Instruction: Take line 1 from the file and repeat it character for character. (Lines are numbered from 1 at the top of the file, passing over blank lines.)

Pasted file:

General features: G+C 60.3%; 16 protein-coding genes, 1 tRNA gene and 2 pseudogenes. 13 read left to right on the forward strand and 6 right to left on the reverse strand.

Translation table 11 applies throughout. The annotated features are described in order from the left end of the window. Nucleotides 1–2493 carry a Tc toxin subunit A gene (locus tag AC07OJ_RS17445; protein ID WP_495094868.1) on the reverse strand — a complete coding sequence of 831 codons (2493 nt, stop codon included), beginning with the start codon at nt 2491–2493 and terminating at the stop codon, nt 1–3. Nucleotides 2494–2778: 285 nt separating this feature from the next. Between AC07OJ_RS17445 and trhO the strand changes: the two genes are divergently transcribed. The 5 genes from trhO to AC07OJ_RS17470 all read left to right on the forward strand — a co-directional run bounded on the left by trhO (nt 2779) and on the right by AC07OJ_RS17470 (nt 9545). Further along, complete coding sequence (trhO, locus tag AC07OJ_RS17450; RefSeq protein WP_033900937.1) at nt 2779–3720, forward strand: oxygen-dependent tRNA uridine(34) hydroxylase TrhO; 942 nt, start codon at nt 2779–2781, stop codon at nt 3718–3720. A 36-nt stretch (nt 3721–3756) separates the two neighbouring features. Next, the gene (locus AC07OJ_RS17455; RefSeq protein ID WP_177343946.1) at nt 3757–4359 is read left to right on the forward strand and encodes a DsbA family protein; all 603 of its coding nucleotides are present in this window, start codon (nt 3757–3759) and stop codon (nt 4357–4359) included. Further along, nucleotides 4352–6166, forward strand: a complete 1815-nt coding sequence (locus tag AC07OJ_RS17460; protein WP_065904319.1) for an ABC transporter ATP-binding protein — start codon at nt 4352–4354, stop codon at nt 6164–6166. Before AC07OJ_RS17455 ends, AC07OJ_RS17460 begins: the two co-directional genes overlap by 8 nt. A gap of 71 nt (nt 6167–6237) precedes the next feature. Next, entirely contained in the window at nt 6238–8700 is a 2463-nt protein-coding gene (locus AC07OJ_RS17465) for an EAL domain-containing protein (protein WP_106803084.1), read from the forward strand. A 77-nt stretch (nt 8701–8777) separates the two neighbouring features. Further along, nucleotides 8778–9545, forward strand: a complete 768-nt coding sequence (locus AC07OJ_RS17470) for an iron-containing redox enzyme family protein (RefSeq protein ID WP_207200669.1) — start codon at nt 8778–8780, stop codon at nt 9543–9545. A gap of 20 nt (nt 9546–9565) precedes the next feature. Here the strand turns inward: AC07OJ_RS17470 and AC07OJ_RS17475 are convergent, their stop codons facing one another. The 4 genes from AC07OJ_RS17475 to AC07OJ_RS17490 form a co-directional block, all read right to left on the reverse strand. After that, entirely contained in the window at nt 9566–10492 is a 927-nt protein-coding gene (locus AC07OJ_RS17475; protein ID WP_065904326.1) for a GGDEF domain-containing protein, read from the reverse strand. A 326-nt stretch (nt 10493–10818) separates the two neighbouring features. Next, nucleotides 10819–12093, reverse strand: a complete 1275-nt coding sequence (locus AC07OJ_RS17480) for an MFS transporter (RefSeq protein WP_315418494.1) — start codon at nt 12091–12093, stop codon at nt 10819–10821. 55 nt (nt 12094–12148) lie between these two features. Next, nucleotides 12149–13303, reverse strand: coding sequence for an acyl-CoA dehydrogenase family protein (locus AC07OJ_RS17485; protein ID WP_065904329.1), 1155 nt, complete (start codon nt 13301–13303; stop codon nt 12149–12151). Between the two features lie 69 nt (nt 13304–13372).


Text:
General features: G+C 60.3%; 16 protein-coding genes, 1 tRNA gene and 2 pseudogenes. 13 read left to right on the forward strand and 6 right to left on the reverse strand.